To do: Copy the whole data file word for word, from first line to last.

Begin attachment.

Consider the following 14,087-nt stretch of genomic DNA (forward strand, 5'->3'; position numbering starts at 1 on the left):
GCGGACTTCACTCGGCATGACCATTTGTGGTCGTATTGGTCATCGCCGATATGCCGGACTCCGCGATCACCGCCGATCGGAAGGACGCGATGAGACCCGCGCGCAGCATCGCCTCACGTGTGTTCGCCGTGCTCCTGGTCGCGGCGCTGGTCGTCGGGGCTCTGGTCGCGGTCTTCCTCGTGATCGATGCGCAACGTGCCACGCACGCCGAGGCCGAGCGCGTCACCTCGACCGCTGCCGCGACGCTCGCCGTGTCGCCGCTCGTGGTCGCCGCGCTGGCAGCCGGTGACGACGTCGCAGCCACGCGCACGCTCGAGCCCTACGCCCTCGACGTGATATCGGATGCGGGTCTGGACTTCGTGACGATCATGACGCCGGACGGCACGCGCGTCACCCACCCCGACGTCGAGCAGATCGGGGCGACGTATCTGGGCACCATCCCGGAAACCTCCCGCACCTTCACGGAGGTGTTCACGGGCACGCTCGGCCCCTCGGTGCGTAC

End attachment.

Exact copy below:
Consider the following 14,087-nt stretch of genomic DNA (forward strand, 5'->3'; position numbering starts at 1 on the left):
GCGGACTTCACTCGGCATGACCATTTGTGGTCGTATTGGTCATCGCCGATATGCCGGACTCCGCGATCACCGCCGATCGGAAGGACGCGATGAGACCCGCGCGCAGCATCGCCTCACGTGTGTTCGCCGTGCTCCTGGTCGCGGCGCTGGTCGTCGGGGCTCTGGTCGCGGTCTTCCTCGTGATCGATGCGCAACGTGCCACGCACGCCGAGGCCGAGCGCGTCACCTCGACCGCTGCCGCGACGCTCGCCGTGTCGCCGCTCGTGGTCGCCGCGCTGGCAGCCGGTGACGACGTCGCAGCCACGCGCACGCTCGAGCCCTACGCCCTCGACGTGATATCGGATGCGGGTCTGGACTTCGTGACGATCATGACGCCGGACGGCACGCGCGTCACCCACCCCGACGTCGAGCAGATCGGGGCGACGTATCTGGGCACCATCCCGGAAACCTCCCGCACCTTCACGGAGGTGTTCACGGGCACGCTCGGCCCCTCGGTGCGTAC